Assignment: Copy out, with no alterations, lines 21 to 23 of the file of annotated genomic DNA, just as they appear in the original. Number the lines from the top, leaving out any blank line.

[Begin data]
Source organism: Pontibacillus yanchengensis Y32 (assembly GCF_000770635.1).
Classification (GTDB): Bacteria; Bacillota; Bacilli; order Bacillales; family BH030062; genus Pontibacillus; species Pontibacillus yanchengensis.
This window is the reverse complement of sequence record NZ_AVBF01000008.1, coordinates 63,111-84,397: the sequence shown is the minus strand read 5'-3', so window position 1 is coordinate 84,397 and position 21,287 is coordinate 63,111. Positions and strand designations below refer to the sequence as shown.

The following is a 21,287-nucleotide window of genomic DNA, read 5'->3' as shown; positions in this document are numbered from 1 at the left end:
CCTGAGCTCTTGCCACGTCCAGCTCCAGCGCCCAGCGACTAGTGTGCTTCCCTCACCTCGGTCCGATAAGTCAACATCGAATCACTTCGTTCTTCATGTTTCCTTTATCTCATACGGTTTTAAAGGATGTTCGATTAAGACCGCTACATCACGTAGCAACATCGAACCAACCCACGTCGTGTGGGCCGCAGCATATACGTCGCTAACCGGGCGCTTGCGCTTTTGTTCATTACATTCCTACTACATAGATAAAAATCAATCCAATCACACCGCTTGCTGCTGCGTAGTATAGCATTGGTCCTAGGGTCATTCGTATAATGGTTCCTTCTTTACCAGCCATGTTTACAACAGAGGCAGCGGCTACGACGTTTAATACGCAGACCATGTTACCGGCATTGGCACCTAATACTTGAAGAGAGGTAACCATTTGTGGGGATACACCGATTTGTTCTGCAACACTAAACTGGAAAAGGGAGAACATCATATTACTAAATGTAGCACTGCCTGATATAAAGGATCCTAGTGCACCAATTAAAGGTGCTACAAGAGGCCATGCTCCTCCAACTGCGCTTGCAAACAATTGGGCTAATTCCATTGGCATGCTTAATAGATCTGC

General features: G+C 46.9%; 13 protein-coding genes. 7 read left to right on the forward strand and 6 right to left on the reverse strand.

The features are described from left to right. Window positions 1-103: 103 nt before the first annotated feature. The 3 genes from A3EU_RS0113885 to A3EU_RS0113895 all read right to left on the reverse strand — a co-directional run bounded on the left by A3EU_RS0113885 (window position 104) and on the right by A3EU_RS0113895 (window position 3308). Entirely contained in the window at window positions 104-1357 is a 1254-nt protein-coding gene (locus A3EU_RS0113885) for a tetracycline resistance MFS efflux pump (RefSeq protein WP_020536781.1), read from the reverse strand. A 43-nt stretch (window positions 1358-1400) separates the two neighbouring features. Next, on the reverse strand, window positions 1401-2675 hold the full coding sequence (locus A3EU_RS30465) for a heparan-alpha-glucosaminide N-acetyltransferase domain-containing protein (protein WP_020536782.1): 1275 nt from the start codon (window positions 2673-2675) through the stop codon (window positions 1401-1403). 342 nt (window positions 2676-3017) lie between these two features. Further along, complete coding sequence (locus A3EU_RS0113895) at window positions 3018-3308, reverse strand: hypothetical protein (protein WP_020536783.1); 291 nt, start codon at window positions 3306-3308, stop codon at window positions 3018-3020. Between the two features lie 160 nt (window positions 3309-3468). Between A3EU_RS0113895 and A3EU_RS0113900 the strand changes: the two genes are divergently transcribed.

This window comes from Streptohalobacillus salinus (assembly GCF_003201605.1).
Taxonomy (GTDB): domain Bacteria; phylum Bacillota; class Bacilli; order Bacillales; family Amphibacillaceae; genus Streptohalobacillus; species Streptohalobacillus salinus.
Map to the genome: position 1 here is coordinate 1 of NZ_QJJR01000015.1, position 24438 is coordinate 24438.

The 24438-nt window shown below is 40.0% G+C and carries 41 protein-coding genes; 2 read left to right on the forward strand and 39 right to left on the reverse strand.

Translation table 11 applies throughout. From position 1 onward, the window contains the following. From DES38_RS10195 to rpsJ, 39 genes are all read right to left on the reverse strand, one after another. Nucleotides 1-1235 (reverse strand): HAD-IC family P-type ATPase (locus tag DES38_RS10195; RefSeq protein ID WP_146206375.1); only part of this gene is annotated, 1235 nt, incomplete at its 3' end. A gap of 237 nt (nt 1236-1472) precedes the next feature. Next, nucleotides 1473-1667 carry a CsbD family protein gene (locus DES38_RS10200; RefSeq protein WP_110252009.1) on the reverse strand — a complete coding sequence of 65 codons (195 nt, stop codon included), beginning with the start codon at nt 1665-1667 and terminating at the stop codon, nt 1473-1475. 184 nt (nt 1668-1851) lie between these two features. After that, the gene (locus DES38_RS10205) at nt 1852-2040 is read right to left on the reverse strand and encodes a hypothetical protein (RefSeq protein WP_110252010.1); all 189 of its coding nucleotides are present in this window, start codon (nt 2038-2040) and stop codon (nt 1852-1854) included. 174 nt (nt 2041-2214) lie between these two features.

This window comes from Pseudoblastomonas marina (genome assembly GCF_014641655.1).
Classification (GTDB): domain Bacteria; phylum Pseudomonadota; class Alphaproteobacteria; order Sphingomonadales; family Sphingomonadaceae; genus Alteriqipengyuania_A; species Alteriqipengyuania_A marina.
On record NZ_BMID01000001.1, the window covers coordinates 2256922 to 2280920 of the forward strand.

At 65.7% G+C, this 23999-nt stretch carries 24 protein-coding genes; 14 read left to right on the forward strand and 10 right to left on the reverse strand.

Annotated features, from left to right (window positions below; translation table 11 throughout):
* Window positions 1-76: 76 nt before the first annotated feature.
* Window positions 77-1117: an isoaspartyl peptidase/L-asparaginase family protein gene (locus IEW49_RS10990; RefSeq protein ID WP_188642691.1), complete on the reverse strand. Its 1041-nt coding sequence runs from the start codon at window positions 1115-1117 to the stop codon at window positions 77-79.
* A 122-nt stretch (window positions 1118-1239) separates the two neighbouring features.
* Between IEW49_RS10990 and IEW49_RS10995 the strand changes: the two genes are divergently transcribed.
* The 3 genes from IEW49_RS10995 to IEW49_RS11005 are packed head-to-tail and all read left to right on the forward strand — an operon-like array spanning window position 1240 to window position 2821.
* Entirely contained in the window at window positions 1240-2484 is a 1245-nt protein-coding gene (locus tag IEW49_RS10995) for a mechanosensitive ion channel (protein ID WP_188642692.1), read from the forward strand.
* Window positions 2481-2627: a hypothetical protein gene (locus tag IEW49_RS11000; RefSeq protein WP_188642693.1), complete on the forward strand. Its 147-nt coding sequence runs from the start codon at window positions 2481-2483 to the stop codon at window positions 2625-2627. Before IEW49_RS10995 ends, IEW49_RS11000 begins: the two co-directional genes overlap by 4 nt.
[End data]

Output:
* Between IEW49_RS10990 and IEW49_RS10995 the strand changes: the two genes are divergently transcribed.
* The 3 genes from IEW49_RS10995 to IEW49_RS11005 are packed head-to-tail and all read left to right on the forward strand — an operon-like array spanning window position 1240 to window position 2821.
* Entirely contained in the window at window positions 1240-2484 is a 1245-nt protein-coding gene (locus tag IEW49_RS10995) for a mechanosensitive ion channel (protein ID WP_188642692.1), read from the forward strand.